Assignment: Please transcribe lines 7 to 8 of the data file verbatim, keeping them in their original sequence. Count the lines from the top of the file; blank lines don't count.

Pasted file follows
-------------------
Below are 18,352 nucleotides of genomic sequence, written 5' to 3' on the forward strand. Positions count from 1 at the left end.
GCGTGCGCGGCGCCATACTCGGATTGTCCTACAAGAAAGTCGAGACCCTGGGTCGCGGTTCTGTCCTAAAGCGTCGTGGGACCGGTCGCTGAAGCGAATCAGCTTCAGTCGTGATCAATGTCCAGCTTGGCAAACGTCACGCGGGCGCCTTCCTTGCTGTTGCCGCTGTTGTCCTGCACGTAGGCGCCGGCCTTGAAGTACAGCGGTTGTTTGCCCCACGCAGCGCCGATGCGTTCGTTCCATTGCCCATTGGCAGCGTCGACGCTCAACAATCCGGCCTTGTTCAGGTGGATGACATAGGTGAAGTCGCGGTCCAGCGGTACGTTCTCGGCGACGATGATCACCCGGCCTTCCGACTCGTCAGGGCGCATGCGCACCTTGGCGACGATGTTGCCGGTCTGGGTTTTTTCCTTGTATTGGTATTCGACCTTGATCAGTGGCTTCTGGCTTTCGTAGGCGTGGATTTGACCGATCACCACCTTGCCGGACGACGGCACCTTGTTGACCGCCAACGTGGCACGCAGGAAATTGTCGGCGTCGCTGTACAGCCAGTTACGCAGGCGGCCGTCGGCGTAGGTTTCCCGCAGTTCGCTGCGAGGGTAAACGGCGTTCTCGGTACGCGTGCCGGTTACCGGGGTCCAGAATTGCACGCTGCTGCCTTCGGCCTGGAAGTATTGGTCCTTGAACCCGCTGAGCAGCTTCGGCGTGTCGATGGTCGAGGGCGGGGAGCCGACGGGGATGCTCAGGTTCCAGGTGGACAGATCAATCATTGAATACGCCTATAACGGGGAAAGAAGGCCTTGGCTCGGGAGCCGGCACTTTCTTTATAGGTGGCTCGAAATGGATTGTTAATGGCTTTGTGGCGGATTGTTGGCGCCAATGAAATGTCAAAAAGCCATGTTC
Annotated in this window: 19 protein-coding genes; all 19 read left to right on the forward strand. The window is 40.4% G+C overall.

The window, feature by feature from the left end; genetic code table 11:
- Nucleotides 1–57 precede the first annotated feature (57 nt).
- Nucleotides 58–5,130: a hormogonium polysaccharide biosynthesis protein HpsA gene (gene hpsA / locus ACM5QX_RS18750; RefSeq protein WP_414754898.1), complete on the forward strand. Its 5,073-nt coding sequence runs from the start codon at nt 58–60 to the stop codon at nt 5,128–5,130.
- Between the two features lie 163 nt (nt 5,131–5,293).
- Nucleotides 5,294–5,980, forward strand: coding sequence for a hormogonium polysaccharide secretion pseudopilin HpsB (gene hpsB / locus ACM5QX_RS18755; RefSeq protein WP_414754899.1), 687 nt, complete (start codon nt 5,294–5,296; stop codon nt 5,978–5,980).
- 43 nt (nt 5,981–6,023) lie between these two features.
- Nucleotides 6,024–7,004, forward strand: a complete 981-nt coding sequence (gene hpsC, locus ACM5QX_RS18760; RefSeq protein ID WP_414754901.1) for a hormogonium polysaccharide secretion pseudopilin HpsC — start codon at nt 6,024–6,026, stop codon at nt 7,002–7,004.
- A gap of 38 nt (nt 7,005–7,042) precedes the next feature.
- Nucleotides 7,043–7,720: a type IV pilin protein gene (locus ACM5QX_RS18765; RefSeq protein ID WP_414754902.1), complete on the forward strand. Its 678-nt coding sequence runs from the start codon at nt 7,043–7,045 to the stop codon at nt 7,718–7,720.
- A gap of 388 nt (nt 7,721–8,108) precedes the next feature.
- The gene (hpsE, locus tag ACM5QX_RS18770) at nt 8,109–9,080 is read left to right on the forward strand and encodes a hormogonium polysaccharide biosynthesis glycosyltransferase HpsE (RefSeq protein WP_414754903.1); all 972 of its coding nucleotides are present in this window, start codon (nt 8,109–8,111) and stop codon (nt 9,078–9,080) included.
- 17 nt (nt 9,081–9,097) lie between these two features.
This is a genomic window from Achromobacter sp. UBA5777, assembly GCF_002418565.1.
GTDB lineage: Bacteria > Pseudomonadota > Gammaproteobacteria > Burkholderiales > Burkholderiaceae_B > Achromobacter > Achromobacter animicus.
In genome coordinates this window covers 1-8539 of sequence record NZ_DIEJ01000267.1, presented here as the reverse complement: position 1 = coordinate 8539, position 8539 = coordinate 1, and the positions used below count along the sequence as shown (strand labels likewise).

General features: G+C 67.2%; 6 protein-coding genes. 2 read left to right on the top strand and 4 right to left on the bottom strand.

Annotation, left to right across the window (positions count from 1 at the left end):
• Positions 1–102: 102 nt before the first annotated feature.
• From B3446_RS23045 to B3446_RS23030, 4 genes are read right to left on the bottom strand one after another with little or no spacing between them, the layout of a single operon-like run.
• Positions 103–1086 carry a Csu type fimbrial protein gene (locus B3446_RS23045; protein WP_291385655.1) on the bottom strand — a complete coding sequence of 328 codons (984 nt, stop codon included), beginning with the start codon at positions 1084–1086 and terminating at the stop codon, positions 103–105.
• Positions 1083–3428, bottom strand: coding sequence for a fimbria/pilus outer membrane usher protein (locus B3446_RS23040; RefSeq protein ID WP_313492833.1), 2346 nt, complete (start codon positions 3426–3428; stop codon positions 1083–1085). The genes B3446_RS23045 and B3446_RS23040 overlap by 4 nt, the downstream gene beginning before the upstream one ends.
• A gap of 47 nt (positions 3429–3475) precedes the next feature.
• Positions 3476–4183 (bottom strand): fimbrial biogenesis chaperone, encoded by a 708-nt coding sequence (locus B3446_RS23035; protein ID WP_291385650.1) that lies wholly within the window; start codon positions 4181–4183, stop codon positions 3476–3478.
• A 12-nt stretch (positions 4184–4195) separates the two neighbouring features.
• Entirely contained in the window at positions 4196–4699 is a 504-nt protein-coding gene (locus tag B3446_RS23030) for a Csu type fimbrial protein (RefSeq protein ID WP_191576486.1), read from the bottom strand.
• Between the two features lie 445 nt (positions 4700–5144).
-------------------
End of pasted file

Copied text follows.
- Between the two features lie 163 nt (nt 5,131–5,293).
- Nucleotides 5,294–5,980, forward strand: coding sequence for a hormogonium polysaccharide secretion pseudopilin HpsB (gene hpsB / locus ACM5QX_RS18755; RefSeq protein WP_414754899.1), 687 nt, complete (start codon nt 5,294–5,296; stop codon nt 5,978–5,980).